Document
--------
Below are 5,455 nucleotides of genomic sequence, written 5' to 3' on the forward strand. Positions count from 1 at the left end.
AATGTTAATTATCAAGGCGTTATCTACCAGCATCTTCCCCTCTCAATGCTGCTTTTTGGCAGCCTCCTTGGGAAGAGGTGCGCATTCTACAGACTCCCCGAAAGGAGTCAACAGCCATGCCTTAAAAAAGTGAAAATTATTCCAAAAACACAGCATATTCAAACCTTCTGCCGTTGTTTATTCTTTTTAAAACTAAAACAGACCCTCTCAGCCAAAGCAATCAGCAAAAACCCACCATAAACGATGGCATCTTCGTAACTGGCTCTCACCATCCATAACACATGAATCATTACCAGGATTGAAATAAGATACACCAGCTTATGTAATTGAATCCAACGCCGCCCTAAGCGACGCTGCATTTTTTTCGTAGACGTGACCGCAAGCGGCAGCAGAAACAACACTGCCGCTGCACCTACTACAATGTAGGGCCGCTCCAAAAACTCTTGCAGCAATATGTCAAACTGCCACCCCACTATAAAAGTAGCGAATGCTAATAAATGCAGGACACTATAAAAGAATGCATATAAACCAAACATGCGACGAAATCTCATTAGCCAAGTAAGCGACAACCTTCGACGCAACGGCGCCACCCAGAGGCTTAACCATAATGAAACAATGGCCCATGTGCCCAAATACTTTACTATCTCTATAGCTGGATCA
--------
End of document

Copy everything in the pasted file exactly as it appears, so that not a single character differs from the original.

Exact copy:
Below are 5,455 nucleotides of genomic sequence, written 5' to 3' on the forward strand. Positions count from 1 at the left end.
AATGTTAATTATCAAGGCGTTATCTACCAGCATCTTCCCCTCTCAATGCTGCTTTTTGGCAGCCTCCTTGGGAAGAGGTGCGCATTCTACAGACTCCCCGAAAGGAGTCAACAGCCATGCCTTAAAAAAGTGAAAATTATTCCAAAAACACAGCATATTCAAACCTTCTGCCGTTGTTTATTCTTTTTAAAACTAAAACAGACCCTCTCAGCCAAAGCAATCAGCAAAAACCCACCATAAACGATGGCATCTTCGTAACTGGCTCTCACCATCCATAACACATGAATCATTACCAGGATTGAAATAAGATACACCAGCTTATGTAATTGAATCCAACGCCGCCCTAAGCGACGCTGCATTTTTTTCGTAGACGTGACCGCAAGCGGCAGCAGAAACAACACTGCCGCTGCACCTACTACAATGTAGGGCCGCTCCAAAAACTCTTGCAGCAATATGTCAAACTGCCACCCCACTATAAAAGTAGCGAATGCTAATAAATGCAGGACACTATAAAAGAATGCATATAAACCAAACATGCGACGAAATCTCATTAGCCAAGTAAGCGACAACCTTCGACGCAACGGCGCCACCCAGAGGCTTAACCATAATGAAACAATGGCCCATGTGCCCAAATACTTTACTATCTCTATAGCTGGATCA